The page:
Thursday, 10 April 2008

Why Franklin Graham rallies should worry us

We do not need any great reminder of the influence of fundamentalist evangelical Christianity in Northern Ireland. After all our largest political party is rotten with those who believe they are being guided by God. In fact our outgoing First Minister, who is accustomed to preaching the most virulent form of Christianity, will shortly be replaced by Peter Robinson, who attends with his wife the revivalist evangelical Whitewell Metropolitan Tabernacle, one of the largest church congregations in Europe. It is quite an indictment of the nature of the party when Robinson is considered to be on the godless secular wing of the DUP.

In case we needed another reminder of the influence of fundamentalist Christianity, 30,000 people (that is thirty thousand people) from our little province of 1,500,000, attended rallies featuring the evangelist Franklin Graham in Belfast’s Odyssey Arena over the weekend.

Of course, in the United Kingdom, people are entitled to freedom of conscience and freedom of belief. No-one would seriously suggest that such meetings should be prohibited, but it is worth paying attention to some of the insidious doctrines which Graham and other fundamentalists of his ilk preach. Because whilst we may believe it is a good thing to respect a wide range of beliefs, the point is that, through their participation in politics, fundamentalist Christians effect very directly the freedom of choice exercised by other people in Northern Ireland. If huge numbers of people adhere to fundamentalist Christianity in Northern Ireland, we have a right to be worried. In fact I would argue that we have a duty to be worried.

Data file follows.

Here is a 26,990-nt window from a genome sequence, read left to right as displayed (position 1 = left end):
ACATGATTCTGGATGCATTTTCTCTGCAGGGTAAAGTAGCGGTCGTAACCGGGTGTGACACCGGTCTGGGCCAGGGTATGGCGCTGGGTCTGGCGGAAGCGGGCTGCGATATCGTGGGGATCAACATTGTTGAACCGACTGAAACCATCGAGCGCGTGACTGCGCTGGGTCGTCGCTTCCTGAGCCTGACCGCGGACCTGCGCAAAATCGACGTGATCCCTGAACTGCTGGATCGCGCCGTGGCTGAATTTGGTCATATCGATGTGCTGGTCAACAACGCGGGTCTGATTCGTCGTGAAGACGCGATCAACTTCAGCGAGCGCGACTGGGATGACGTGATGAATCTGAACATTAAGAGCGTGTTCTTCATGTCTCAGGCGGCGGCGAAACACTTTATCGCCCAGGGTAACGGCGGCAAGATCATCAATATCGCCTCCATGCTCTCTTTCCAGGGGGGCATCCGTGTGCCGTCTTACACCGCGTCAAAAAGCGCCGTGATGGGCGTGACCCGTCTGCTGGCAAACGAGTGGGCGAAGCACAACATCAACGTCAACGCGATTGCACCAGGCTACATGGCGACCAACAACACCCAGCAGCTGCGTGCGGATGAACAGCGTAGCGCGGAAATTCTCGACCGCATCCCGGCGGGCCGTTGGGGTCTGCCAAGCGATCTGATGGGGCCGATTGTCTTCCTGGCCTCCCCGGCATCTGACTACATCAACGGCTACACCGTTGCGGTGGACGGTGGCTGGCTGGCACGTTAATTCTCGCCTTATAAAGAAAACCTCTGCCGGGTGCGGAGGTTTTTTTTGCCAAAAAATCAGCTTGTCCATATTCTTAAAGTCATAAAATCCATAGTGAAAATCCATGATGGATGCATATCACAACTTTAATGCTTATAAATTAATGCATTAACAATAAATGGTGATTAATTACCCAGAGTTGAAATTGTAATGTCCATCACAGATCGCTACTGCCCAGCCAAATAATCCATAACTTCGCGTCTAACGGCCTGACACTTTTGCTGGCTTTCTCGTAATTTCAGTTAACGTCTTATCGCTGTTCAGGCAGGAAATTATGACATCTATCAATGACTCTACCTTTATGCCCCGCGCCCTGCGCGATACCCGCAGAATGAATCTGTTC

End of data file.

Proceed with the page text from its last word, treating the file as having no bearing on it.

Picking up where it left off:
Graham of course is particularly influential in providing the theological basis to George Bush’s neo-Conservatism. He is aggressive in his attitudes towards Islam and homosexuality and hawkish in his foreign policy. When Graham’s sympathisers here raise the argument that it is disrespectful to people’s sincere religious beliefs to criticise events such as those in the Odyssey at the weekend, consider the preacher’s declaration “I believe Islam is a very evil and a very wicked religion" and ponder just how much respect to others’ sincerely held religious beliefs that statement entails. In the wake of 9/11, when religious leaders may have been expected to exercise a calming influence Graham urged “let's use the weapons we have, the weapons of mass destruction if need be and destroy the enemy”. He has also expressed the widely held evangelical opinion that Aids is God’s punishment for immoral behaviour and homosexuality.

I believe that Graham is entitled to such opinions of course and I would defend his right to express them. I do however find his views particularly unpleasant and it makes me worry when 30,000 people flock to events bearing his name over an April weekend. Already we have a body of politicians in powerful positions who would like to compromise science and education by forcing children to be taught creationism in schools, we have a lobby who would deny abortion to women on religious grounds which they do not share, we have in power a party whose members have protested outside theatres when something as innocuous as Jesus Christ Superstar played. Fundamentalist Christianity fosters a degree of intolerance which we cannot afford to accept in our society, it also wishes to impose itself politically and curtail freedoms. It is a menace to us all.

2 comments:

Makarios said...

If evangelicals are such awful politicians, why do you keep electing them? Is it a case that most people simply aren't as smart as you? Perhaps you could run for office and then things would be so much better.

Chekov said...

To answer the first question, in Northern Ireland we are unfortunate enough to have a society where religious affiliation has a very close connection with a political division. Unfortunately that has resulted in a situation where religious conviction gets conflated with political conviction and a combination of both tends to confer some hardline credibility. We also have a profoundly conservative society.

As for the second point, would you care to address any of the issues raised or do you want to stick to the snide insinuations? And I am involved in a political party attempting to change things/